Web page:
In an effort to further curb the H-1B visa program, President Trump signed an executive order directing federal agencies to review the hiring practices of federal contractors and subcontractors with respect to their use of temporary foreign labor. The order specifically asks the Departments of Labor and Homeland Security to take action to protect U.S. workers from any adverse effects on wages and working conditions caused by the employment or placement of H-1B workers at job sites. Importantly, this order does not affect any current H-1B workers at this time or those employers who are seeking to sponsor employees for H-1B status.
The order requests that federal agencies assess whether in fiscal years 2018 and 2019:
- Foreign national workers provided services on federal contracts or subcontracts and, if so, whether opportunities for U.S. workers were impacted; and
- Work performed on contracts or subcontracts in foreign countries were previously performed in the United States and, if so, whether opportunities for U.S. workers were affected by offshoring.
Federal agencies have been instructed to submit a report of their findings within 120 days along with recommendations of actions to be taken.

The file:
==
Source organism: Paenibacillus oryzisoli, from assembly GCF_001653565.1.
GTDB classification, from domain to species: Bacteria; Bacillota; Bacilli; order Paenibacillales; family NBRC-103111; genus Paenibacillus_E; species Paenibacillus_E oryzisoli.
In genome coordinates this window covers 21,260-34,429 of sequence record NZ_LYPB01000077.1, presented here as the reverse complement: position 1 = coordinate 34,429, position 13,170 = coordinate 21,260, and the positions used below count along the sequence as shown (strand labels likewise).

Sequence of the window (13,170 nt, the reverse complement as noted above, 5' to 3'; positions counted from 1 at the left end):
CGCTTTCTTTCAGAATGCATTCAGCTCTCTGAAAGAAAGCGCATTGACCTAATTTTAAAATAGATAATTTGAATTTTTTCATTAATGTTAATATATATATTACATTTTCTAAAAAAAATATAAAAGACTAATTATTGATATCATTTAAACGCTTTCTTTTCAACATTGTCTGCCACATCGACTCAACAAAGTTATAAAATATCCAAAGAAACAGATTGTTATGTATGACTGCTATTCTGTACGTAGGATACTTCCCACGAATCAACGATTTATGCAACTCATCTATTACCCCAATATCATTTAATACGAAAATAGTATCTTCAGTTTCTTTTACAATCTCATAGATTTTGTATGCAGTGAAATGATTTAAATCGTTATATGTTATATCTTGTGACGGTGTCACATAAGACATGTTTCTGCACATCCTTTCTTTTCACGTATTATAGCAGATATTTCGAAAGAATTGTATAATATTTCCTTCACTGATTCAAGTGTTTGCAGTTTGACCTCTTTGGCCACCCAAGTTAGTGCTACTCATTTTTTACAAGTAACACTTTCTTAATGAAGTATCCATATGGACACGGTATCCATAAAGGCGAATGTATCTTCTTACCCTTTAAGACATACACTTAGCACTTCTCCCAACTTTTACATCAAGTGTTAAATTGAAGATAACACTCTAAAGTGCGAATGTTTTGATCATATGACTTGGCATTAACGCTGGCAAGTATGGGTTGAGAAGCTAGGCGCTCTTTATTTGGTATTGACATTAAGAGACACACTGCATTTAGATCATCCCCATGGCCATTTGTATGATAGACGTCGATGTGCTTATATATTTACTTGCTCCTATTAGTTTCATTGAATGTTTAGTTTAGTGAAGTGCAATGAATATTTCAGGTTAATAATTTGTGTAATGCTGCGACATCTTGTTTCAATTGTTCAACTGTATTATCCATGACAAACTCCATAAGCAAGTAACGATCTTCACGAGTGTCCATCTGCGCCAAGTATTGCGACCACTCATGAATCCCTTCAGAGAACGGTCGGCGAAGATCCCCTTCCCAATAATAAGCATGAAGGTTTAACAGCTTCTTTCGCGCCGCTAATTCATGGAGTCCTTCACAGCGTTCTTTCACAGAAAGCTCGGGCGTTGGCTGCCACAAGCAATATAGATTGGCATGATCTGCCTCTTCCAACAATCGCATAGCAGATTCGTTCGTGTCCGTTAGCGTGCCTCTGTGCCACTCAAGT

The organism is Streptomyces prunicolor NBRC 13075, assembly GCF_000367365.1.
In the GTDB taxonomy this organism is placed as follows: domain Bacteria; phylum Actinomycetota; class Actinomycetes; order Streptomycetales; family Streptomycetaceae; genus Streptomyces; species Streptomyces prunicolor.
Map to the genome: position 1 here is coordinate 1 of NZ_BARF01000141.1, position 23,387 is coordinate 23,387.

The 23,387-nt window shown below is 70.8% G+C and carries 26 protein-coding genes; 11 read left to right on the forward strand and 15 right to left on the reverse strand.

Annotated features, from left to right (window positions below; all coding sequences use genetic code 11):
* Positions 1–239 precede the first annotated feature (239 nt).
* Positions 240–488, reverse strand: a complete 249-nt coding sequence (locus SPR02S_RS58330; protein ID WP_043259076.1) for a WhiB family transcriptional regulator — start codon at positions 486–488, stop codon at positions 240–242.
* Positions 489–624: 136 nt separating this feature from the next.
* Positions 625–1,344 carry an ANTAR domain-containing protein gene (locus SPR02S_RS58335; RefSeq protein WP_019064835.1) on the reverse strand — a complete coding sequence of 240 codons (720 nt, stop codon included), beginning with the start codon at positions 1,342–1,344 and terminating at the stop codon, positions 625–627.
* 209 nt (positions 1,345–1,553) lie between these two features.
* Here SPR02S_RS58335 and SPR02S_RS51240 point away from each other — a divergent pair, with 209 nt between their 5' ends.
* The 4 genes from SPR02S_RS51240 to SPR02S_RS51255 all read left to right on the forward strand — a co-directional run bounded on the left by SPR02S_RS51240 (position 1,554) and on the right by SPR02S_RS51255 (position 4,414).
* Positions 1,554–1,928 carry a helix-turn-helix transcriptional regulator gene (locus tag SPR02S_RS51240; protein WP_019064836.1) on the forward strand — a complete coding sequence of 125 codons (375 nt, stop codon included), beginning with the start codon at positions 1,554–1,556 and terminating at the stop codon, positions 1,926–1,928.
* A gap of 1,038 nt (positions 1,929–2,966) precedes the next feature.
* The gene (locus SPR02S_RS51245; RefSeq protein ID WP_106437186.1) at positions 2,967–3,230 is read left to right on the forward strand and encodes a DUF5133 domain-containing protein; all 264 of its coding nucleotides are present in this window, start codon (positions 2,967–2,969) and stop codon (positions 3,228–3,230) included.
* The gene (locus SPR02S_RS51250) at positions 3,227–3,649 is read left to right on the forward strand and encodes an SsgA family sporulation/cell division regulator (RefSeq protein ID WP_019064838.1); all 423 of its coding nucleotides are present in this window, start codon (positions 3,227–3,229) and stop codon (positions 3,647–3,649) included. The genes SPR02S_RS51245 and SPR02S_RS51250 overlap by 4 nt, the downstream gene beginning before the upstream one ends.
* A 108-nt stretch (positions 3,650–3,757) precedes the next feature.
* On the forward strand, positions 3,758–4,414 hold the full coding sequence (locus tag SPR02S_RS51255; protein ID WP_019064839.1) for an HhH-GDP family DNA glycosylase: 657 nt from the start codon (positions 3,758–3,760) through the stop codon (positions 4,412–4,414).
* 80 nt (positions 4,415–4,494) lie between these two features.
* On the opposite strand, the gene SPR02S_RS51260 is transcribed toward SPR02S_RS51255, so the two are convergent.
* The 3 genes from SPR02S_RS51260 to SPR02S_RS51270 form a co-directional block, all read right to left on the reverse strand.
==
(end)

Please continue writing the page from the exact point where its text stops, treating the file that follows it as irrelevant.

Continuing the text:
What employers should do
Federal contractors and subcontractors should review current contracts to determine if they have improperly placed foreign national workers on projects where the contract specifically states that only U.S. citizens and U.S. permanent residents may work on the project.
H-1B employers also should consider reviewing their compliance with the H-1B program. The H-1B sponsorship program requires all employers to provide documentation that all employees who are sponsored for H-1B immigration status are being paid similar wages and have the same working conditions as U.S. workers in those same occupations. This information is contained in a public access file created prior to the filing of the H-1B sponsorship petition. U.S. Citizenship and Immigration Services conducts site visits of H-1B employers periodically to ensure compliance with the program. Given the administration’s focus on the H-1B program, employers should review their H-1B practices to ensure they are following all appropriate documentary requirements and to ensure all H-1B workers are performing the jobs in accordance with the H-1B petition file on their behalf.
Critically, employers may still file H-1B petitions for foreign national workers. However, for those potential candidates and current employees who may be residing outside of the United States, employers are advised to take caution that this administration has barred the issuance of H-1B visas by U.S. Consulates abroad until the end of this year. This means that employers may file petitions for foreign nationals who are physically in the United States currently to allow these individuals to extend their stay in H-1B status or change their immigration status to H-1B. But those foreign nationals who are outside of the United States currently without a valid H-1B visa will not be able to obtain a visa to enter the United States until that prior executive order is lifted.